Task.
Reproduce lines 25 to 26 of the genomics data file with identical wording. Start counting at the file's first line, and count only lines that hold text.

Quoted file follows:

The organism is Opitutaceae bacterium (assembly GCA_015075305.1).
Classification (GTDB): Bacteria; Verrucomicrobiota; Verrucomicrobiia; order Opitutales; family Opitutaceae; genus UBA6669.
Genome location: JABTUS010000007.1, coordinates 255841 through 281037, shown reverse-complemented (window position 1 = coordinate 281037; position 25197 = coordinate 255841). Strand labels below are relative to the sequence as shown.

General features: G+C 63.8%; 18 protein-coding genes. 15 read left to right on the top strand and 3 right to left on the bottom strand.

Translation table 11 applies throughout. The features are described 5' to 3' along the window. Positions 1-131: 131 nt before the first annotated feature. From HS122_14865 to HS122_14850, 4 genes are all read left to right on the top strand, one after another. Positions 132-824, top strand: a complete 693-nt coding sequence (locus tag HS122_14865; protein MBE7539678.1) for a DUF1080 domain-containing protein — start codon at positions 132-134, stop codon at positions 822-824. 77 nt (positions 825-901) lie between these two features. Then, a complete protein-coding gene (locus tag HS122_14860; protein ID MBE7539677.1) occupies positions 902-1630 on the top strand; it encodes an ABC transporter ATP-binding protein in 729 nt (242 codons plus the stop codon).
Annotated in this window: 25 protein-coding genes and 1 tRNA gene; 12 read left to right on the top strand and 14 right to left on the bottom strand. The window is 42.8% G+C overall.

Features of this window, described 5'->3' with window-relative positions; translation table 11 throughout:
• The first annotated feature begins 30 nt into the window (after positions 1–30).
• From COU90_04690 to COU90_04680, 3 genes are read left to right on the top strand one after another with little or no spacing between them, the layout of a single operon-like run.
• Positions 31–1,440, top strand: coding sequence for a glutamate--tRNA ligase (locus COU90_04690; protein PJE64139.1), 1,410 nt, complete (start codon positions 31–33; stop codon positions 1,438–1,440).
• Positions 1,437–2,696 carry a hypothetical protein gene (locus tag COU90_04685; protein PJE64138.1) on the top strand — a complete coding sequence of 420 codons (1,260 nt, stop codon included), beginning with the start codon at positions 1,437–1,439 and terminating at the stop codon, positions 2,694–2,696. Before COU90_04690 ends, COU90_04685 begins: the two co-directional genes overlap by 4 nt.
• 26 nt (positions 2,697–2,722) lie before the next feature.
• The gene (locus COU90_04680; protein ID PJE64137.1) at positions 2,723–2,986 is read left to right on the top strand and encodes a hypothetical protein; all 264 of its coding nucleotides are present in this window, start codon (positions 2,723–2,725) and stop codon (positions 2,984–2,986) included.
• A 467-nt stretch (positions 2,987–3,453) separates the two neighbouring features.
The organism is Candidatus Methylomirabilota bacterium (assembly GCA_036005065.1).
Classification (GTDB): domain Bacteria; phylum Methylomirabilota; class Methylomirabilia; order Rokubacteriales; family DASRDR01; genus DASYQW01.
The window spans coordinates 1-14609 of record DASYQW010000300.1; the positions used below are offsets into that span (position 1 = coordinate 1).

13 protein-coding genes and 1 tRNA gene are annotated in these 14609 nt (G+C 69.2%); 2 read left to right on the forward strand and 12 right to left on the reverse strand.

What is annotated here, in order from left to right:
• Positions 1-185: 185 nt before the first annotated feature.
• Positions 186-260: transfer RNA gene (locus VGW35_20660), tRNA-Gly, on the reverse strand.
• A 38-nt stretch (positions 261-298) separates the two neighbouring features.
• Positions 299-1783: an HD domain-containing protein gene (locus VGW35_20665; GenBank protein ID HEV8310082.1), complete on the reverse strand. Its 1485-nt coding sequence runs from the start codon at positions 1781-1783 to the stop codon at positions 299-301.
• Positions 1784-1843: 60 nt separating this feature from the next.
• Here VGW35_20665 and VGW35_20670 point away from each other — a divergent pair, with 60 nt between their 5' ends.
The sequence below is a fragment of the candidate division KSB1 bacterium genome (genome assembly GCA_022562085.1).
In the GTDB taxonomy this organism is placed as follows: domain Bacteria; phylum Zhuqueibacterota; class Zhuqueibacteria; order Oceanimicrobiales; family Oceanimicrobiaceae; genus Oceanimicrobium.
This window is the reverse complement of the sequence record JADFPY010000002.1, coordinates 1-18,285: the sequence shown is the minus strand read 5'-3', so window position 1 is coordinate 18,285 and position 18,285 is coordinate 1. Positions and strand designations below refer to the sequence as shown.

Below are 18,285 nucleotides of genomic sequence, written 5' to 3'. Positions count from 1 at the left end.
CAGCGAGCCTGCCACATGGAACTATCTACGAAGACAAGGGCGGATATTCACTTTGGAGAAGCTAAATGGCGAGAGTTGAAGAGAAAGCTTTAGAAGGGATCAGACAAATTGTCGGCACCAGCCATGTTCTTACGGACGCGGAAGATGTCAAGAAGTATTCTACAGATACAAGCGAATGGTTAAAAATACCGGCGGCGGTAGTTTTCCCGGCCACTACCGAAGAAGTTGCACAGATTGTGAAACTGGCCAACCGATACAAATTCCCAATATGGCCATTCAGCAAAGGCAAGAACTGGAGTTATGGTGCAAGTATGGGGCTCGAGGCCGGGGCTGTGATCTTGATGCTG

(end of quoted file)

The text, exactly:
• Here VGW35_20665 and VGW35_20670 point away from each other — a divergent pair, with 60 nt between their 5' ends.
The sequence below is a fragment of the candidate division KSB1 bacterium genome (genome assembly GCA_022562085.1).